STAUNTON — Ahead of the 2020 General Assembly session, Augusta County’s delegation answered questions on what’s on the horizon for the region at the Greater Augusta Regional Chamber of Commerce legislative breakfast on Tuesday morning.
John Avoli, R-Staunton; Ronnie Campbell, R-Rockbridge; Emmett Hanger, R-Mount Solon; and Chris Runion, R-Rockingham identified different first priorities for the upcoming session that convenes Jan. 8, but all agreed that broadband access in rural areas needs to be expanded.
“It’s going to be dependent on what our financial capabilities are. More money is necessary,” Runion said. “If we can figure out how to bring private partnerships into the public so that it’s a fair economic exchange — everyone has some skin in the game and we have some innovation and some entrepreneurship. We’re going to get this figured out.”
Runion, who was elected to represent the 25th district in the House of Delegates, noted that broadband is one of his no. 1 priorities, as well as advocating for those with developmental disabilities.
Avoli, 20th District House of Delegates-elect, said he’ll be focused on education and mental health.
“My background is education and I’m a huge, huge supporter of public education and any education specifically in the vocational and technical trades,” Avoli said. “The other issue is mental health. Mental health for me is a primary concern in this area. Early childhood intervention is important.”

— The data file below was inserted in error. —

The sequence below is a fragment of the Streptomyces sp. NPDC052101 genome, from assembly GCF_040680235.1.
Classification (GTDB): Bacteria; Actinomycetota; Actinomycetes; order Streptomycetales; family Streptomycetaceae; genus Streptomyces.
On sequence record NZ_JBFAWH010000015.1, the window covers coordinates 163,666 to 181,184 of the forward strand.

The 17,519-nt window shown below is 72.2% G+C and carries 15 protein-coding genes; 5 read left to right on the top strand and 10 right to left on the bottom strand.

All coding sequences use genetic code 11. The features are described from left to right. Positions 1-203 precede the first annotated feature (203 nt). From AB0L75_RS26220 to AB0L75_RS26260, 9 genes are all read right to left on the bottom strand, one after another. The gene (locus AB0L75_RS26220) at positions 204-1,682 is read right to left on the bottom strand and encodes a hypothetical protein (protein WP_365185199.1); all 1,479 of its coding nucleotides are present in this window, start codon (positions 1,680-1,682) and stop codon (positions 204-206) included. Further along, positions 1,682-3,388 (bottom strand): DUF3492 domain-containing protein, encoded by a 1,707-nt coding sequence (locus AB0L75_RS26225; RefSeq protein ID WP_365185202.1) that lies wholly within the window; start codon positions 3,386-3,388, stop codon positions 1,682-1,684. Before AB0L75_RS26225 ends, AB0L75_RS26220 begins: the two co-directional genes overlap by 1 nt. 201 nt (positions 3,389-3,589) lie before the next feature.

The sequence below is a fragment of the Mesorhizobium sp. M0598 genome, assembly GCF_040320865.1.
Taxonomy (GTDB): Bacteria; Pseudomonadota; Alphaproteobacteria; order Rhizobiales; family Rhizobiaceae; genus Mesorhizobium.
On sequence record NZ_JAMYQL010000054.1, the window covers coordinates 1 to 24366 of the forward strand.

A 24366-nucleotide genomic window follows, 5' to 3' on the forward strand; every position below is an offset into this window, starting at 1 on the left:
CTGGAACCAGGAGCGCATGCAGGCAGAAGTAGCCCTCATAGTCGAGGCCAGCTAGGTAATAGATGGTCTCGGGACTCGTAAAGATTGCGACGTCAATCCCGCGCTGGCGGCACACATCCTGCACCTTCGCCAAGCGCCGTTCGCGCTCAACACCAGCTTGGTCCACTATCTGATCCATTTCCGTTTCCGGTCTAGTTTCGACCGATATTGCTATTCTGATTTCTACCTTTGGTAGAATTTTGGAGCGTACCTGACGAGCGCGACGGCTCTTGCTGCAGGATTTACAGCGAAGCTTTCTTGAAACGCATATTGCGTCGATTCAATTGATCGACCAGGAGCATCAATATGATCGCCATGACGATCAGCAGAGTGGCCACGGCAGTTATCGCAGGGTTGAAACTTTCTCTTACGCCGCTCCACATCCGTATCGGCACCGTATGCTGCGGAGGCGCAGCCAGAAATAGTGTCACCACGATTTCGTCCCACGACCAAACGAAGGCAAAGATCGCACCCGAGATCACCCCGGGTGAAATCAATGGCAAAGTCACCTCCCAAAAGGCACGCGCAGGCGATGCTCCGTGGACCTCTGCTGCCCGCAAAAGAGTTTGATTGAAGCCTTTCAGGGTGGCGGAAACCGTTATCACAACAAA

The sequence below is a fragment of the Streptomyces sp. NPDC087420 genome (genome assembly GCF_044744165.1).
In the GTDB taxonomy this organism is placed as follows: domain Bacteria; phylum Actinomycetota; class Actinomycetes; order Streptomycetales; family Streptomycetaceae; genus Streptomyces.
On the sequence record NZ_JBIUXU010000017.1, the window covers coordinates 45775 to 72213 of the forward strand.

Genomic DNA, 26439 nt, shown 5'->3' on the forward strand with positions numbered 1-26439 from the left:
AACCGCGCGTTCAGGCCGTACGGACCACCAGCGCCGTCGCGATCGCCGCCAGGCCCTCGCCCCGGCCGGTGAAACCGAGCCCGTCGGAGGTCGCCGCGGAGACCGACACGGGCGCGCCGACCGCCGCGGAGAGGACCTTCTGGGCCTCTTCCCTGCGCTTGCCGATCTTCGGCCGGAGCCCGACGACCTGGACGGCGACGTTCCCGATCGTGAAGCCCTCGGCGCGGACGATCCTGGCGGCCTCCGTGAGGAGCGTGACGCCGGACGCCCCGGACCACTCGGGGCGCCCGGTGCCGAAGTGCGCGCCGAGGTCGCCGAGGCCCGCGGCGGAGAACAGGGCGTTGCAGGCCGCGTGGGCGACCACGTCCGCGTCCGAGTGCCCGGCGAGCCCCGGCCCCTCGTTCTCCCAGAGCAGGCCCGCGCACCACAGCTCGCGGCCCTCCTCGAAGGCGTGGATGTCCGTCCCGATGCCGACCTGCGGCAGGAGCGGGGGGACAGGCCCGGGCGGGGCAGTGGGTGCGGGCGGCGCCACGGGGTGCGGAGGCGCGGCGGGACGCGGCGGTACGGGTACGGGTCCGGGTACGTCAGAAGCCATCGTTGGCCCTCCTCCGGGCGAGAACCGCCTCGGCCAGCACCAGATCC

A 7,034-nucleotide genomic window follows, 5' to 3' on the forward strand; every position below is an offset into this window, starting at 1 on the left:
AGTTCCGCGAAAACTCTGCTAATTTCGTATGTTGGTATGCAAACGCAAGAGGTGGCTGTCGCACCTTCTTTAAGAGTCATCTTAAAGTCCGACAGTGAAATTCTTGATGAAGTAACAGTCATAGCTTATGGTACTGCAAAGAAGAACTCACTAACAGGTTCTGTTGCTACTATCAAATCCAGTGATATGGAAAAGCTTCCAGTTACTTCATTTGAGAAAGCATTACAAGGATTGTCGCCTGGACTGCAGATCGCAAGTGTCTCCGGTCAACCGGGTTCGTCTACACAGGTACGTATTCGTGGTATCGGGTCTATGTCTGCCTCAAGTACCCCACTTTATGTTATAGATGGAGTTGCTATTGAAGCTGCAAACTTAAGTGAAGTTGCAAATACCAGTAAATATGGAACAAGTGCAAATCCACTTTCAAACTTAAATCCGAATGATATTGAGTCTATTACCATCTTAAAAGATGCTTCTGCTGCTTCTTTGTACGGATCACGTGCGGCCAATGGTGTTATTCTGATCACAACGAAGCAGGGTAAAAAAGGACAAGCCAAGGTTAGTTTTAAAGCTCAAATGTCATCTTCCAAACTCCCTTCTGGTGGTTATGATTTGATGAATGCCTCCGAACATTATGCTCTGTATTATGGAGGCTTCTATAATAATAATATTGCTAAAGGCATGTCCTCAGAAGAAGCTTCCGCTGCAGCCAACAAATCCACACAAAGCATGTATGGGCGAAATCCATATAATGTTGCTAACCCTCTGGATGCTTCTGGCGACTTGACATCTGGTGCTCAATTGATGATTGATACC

Campbell, who is preparing for his second legislative session, said that his priority this session is to continue to foster bipartisan relationships.
“I think it’s important that we work with the Democrats. We are all Virginians, and we need to be sure that the things that we do in Richmond are the best for the state,” he said.
Hanger will represent the 24th District Senate seat for his seventh term this session after defeating Democratic challenger Annette Hyde in a landslide vote in November. Hanger, who previously served as chair of the Senate finance committee, identified the budget as one of his main focuses.
“I still will be one of the senior members of the finance committee,” he said. “Dealing with the state budget from start to finish will really be the no. 1 priority for me because it encompasses a lot of the policy decisions that we will make throughout the session.”
In addition to legislative priorities and broadband, the delegation tackled questions on Virginia’s right-to-work laws, behavioral health and areas for bipartisan opportunities and support.
All four agreed that they were supportive of Virginia’s right-to-work laws. Hanger noted that he has had conversations with democrats and doesn’t think the votes are there to repeal current legislation.
“I think it’s something we should put to rest but not take it for granted because it’s one of the fundamental things that we have out there that helps us be the number one state for business in the nation and we want to protect that,” Hanger said.
On the issue of bipartisan support, each identified a different issue that could be addressed — but all agreed to do what’s best for the Commonwealth.
Hanger said gerrymandering could be an area of bipartisan effort; Runion identified business matters, workforce development and broadband; and Avoli focused on mental health, substance abuse.
Campbell said he’ll support the best thing for the district.
“If it’s beneficial for the citizens in the 24th district, then I support it. If we can do something that’s beneficial for our people, I will be with the Democrats talking about it,” Campbell said. “I don’t care what party they’re in. I was elected to represent the 24th district, and that’s what I’m going to do.”